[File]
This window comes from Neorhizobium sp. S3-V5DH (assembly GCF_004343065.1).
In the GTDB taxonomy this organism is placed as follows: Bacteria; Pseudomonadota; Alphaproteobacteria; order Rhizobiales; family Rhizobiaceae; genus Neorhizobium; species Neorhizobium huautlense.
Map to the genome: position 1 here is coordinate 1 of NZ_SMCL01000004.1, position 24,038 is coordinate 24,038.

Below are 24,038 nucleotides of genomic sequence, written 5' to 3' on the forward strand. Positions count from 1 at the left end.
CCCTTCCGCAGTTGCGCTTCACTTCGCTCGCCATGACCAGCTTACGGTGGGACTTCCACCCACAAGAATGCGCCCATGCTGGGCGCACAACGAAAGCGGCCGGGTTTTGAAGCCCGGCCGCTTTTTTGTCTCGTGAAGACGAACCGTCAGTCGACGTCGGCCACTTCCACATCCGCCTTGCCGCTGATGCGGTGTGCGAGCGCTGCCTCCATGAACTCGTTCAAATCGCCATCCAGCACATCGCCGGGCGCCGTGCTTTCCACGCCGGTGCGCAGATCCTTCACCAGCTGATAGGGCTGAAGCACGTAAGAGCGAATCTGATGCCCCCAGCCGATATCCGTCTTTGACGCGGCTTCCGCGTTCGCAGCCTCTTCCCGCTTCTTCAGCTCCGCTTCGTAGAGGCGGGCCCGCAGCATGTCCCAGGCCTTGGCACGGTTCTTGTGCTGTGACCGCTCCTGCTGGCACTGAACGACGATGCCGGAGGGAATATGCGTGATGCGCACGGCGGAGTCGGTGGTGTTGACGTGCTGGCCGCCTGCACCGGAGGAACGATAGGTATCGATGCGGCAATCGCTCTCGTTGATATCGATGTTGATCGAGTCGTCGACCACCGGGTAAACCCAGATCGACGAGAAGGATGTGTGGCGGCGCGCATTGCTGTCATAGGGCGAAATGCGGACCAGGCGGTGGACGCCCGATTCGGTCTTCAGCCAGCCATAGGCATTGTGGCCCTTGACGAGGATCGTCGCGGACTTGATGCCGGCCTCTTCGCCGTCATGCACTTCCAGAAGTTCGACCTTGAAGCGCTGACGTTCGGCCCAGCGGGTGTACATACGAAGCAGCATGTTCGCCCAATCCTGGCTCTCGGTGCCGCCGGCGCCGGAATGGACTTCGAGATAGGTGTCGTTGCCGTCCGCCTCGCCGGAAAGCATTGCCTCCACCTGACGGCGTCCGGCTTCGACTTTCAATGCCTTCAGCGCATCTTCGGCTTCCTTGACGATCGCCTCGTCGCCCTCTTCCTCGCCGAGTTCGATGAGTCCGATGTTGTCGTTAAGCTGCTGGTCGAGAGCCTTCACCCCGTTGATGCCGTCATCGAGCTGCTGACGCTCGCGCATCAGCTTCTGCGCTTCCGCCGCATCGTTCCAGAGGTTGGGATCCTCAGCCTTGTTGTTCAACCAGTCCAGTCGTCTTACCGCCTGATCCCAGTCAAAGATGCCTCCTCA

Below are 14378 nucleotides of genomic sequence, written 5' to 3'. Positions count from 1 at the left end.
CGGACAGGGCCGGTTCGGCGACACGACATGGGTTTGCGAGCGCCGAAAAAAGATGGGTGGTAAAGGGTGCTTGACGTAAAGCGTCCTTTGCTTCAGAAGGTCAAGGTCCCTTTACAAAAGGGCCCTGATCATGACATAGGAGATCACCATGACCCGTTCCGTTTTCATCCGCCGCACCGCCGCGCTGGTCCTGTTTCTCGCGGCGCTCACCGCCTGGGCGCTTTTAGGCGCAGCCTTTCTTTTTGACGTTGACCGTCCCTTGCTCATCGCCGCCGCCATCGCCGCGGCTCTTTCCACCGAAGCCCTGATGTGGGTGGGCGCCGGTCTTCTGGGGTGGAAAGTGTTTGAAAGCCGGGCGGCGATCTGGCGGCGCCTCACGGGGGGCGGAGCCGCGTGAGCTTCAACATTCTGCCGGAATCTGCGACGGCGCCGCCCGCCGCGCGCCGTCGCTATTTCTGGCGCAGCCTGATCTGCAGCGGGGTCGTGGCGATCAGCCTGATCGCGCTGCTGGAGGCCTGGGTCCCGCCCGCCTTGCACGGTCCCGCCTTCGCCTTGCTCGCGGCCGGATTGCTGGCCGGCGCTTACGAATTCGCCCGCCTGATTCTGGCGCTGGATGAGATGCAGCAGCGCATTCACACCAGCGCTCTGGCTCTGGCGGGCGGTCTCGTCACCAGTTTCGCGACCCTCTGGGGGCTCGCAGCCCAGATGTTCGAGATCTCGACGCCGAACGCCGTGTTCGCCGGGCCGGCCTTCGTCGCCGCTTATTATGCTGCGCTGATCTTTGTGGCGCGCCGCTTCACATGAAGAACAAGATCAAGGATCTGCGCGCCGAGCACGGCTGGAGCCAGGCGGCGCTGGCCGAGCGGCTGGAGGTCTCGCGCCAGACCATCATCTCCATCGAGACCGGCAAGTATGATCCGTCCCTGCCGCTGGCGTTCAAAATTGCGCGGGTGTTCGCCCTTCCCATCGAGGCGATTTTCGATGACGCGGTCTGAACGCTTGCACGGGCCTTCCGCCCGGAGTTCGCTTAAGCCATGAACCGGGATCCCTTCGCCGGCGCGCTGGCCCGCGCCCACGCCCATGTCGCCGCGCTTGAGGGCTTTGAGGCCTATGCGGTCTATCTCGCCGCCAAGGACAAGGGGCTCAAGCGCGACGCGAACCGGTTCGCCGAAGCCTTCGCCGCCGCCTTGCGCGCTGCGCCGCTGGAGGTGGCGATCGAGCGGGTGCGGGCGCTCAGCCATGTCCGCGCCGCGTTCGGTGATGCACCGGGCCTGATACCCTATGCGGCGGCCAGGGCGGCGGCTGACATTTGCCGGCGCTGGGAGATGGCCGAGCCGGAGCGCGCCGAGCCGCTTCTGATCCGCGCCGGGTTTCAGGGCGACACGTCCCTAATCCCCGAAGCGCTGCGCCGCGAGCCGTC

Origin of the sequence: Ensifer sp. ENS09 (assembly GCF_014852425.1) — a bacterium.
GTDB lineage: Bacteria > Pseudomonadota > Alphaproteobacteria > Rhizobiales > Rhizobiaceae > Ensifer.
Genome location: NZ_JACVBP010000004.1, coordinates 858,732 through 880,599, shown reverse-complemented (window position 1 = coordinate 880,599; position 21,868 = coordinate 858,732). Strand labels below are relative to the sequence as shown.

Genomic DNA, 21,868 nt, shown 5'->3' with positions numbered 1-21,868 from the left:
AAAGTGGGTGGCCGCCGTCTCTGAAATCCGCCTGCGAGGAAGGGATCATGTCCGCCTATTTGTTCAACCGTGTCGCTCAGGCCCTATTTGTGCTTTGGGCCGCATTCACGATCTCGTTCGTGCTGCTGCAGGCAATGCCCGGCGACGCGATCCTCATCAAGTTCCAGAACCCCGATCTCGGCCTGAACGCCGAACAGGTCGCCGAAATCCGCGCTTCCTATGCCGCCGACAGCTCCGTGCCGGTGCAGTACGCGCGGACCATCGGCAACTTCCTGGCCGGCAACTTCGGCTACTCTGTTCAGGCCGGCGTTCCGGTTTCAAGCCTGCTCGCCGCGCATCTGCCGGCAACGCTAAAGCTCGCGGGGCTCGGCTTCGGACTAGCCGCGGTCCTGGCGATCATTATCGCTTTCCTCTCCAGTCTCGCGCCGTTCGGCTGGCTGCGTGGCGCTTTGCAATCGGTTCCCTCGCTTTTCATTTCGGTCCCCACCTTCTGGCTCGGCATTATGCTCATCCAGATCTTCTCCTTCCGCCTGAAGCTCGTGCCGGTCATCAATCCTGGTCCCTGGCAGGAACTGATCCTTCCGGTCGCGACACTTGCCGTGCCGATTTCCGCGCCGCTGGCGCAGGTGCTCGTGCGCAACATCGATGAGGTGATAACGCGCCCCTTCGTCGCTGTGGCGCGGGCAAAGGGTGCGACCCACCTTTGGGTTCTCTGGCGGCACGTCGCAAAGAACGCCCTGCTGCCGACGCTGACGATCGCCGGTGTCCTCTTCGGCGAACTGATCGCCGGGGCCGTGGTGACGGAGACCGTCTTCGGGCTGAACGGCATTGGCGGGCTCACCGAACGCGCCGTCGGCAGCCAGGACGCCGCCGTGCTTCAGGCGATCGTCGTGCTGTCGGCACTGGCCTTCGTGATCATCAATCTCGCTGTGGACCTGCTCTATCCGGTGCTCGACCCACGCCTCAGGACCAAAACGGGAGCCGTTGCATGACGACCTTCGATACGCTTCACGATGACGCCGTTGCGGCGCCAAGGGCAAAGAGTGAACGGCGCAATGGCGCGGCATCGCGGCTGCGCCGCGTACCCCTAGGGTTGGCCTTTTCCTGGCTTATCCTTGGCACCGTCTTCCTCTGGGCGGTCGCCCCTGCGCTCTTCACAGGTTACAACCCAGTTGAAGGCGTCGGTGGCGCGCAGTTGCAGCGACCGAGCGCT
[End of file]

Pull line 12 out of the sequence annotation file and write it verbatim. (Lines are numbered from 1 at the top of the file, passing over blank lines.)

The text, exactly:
AAAGTGGGTGGCCGCCGTCTCTGAAATCCGCCTGCGAGGAAGGGATCATGTCCGCCTATTTGTTCAACCGTGTCGCTCAGGCCCTATTTGTGCTTTGGGCCGCATTCACGATCTCGTTCGTGCTGCTGCAGGCAATGCCCGGCGACGCGATCCTCATCAAGTTCCAGAACCCCGATCTCGGCCTGAACGCCGAACAGGTCGCCGAAATCCGCGCTTCCTATGCCGCCGACAGCTCCGTGCCGGTGCAGTACGCGCGGACCATCGGCAACTTCCTGGCCGGCAACTTCGGCTACTCTGTTCAGGCCGGCGTTCCGGTTTCAAGCCTGCTCGCCGCGCATCTGCCGGCAACGCTAAAGCTCGCGGGGCTCGGCTTCGGACTAGCCGCGGTCCTGGCGATCATTATCGCTTTCCTCTCCAGTCTCGCGCCGTTCGGCTGGCTGCGTGGCGCTTTGCAATCGGTTCCCTCGCTTTTCATTTCGGTCCCCACCTTCTGGCTCGGCATTATGCTCATCCAGATCTTCTCCTTCCGCCTGAAGCTCGTGCCGGTCATCAATCCTGGTCCCTGGCAGGAACTGATCCTTCCGGTCGCGACACTTGCCGTGCCGATTTCCGCGCCGCTGGCGCAGGTGCTCGTGCGCAACATCGATGAGGTGATAACGCGCCCCTTCGTCGCTGTGGCGCGGGCAAAGGGTGCGACCCACCTTTGGGTTCTCTGGCGGCACGTCGCAAAGAACGCCCTGCTGCCGACGCTGACGATCGCCGGTGTCCTCTTCGGCGAACTGATCGCCGGGGCCGTGGTGACGGAGACCGTCTTCGGGCTGAACGGCATTGGCGGGCTCACCGAACGCGCCGTCGGCAGCCAGGACGCCGCCGTGCTTCAGGCGATCGTCGTGCTGTCGGCACTGGCCTTCGTGATCATCAATCTCGCTGTGGACCTGCTCTATCCGGTGCTCGACCCACGCCTCAGGACCAAAACGGGAGCCGTTGCATGACGACCTTCGATACGCTTCACGATGACGCCGTTGCGGCGCCAAGGGCAAAGAGTGAACGGCGCAATGGCGCGGCATCGCGGCTGCGCCGCGTACCCCTAGGGTTGGCCTTTTCCTGGCTTATCCTTGGCACCGTCTTCCTCTGGGCGGTCGCCCCTGCGCTCTTCACAGGTTACAACCCAGTTGAAGGCGTCGGTGGCGCGCAGTTGCAGCGACCGAGCGCT